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Ellis, George F. R. “The Thinking Underlying the New ‘Scientific’ World-views."

George Ellis analyzes arguments by a number of contemporary scientists that either

support atheism or offer a science-based religion. He claims that they are based on scientifically unjustified assumptions and rely on rhetorical or emotional appeal. They ignore the limited scope and method of science, contain an implicit metaphysical agenda, rely on the authority of science while addressing issues outside its scope, and occasionally misrepresent or ignore opposing views.

First, Ellis reminds us that scientific theories are provisional, open, limited in scope, partially supported by evidence, and inherently incomplete. Cosmology in particular takes for granted the laws of physics, but it cannot explain why they exist, why the universe exists, or whether there is an underlying purpose and meaning to the universe. Nor can science provide a foundation for values, although values are essential to the conduct of science. Issues such as the existence of God lie forever outside the competence of science to adjudicate, although the weight of data and experience can influence one’s opinion. Ellis acknowledges that the argument from special design has been undermined by evolutionary theory. His concern, however, is with those who construct a “scientific religion” out of either a physically based metaphysics or a scientifically motivated system of values, and who deny the fact that the metaphysical interpretation of science is ambiguous and that the epistemic and ethical scope of science is limited.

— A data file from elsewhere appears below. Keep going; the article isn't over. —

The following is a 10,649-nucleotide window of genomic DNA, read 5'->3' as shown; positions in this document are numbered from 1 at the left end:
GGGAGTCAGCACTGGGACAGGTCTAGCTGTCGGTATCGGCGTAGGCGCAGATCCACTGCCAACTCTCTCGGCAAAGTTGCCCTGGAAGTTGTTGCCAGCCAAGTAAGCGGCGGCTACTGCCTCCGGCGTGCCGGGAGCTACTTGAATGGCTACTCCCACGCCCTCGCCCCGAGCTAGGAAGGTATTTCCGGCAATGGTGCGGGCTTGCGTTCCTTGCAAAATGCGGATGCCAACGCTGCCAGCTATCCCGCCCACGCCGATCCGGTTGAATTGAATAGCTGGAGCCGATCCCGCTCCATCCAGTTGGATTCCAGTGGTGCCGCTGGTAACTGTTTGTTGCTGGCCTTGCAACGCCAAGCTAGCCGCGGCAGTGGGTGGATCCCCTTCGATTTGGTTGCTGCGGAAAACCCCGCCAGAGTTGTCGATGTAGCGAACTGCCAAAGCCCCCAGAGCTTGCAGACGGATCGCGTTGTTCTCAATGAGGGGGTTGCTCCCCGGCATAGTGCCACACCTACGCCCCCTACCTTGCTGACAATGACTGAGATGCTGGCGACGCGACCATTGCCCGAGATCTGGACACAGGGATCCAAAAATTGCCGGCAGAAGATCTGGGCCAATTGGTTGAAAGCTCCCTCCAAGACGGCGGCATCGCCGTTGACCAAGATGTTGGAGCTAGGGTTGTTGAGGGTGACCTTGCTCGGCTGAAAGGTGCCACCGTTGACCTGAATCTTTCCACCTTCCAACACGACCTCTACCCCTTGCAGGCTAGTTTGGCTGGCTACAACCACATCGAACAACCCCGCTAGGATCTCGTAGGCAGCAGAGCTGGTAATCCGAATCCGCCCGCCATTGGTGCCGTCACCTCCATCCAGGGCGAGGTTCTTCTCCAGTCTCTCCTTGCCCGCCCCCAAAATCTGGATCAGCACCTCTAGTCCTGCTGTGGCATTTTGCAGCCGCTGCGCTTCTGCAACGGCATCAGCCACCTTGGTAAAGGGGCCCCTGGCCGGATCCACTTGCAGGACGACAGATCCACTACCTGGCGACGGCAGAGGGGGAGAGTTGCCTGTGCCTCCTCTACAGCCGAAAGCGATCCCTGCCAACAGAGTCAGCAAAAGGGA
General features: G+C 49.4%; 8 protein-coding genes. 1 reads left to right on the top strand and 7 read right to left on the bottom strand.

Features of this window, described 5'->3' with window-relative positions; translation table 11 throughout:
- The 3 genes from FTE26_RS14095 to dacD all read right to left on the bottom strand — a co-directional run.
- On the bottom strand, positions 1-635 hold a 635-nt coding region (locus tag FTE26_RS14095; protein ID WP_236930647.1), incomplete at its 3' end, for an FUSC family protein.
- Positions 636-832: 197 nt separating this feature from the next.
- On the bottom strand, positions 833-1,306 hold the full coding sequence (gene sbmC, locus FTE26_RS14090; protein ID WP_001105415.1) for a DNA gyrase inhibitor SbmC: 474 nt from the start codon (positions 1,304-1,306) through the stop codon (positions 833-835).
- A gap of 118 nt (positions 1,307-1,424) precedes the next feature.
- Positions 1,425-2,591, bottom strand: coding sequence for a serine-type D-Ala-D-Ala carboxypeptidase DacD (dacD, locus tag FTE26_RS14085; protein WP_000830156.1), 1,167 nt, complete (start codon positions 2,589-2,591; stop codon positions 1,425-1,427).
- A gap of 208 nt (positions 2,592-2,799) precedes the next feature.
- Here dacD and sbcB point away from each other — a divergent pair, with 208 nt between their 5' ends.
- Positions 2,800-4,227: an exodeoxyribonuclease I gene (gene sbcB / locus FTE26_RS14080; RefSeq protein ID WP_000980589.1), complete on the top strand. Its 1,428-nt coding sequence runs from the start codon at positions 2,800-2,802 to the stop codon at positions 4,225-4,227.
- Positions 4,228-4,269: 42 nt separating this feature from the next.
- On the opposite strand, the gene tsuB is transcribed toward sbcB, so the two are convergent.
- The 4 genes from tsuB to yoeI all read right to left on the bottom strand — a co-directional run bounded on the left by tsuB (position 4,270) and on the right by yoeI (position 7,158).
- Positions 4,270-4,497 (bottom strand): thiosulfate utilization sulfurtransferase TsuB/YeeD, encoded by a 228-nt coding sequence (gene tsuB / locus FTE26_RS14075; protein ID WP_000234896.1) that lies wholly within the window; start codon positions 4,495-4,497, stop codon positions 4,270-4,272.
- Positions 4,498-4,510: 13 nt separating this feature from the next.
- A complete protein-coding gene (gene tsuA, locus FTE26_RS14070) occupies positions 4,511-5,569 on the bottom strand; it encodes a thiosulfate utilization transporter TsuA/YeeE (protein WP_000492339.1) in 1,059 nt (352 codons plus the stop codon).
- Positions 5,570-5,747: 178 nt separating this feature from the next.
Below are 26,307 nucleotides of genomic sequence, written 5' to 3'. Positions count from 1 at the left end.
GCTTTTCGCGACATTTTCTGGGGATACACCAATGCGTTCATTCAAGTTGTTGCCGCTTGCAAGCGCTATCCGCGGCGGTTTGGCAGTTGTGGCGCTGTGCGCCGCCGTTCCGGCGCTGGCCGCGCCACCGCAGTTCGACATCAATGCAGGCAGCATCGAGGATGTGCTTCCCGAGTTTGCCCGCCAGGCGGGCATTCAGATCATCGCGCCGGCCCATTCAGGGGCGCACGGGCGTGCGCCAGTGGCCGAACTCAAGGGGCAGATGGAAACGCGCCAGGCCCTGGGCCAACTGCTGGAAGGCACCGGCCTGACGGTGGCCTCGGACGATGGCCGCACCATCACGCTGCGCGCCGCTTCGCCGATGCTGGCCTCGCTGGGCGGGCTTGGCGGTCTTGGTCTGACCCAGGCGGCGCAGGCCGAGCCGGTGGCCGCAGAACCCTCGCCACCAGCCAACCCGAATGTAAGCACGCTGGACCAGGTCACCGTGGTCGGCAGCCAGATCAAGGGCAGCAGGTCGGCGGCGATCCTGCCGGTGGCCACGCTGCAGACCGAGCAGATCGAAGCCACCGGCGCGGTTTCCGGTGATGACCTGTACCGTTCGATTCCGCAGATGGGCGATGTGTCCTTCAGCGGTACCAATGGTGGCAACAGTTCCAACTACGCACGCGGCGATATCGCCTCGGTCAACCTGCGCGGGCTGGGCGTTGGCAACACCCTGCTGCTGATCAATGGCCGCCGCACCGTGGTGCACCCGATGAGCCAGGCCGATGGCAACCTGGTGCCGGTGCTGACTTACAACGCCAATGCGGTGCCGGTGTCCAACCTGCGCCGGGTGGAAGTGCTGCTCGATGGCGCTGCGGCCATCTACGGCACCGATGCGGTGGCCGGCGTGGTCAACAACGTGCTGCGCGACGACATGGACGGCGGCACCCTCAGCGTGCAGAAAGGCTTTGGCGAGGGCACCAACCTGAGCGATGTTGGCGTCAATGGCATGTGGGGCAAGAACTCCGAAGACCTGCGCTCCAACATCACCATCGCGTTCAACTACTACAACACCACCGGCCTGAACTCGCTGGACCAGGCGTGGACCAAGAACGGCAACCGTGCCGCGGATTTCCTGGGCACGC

To make his case, Ellis turns to detailed critiques of specific authors. He admires the elegance of Carl Sagan when he writes about science, but is concerned that Sagan goes on to deploy a “naturalistic religion” whose metaphysical basis reaches beyond what science can warrant. Such fundamental issues as the existence of the universe and the laws of physics are taken for granted, and Sagan’s conclusion about the relative unimportance of human life in the universe is argued using emotion, not logic. Similarly Richard Dawkins ignores these fundamental issues and takes for granted the conditions that make evolution possible. E. O. Wilson attempts to give an exhaustive account of moral behavior as mere genetic programming but ignores the fact that morality presupposes voluntary, intentional action. Daniel Dennett and Jacques Monod ignore the metaphysical issues regarding the existence of the universe, and Monod proposes that science can be a source of universal ethics without recognizing the inadequacies of such an ethics. Finally Peter Atkins dismisses anything outside the scope of science, making reductionism into a dogma and ignoring the metaphysical ambiguity of science. The pay-off for these writers is the hope to achieve absolute certainty and to receive the privileged status of scientific “high priest.” Ironically, their exaggerations serve to foster anti-scientific views in the general public. These authors also fail to alert their readers to the speculative status of the scientific theories being considered, such as chaotic inflationary cosmology, cultural “memes,” and the arrow of time problem. Ellis is also critical of the specific strategies employed to undercut the opponent’s views, such as explaining away religion in functional and evolutionary terms, or appealing to emotion or rhetoric.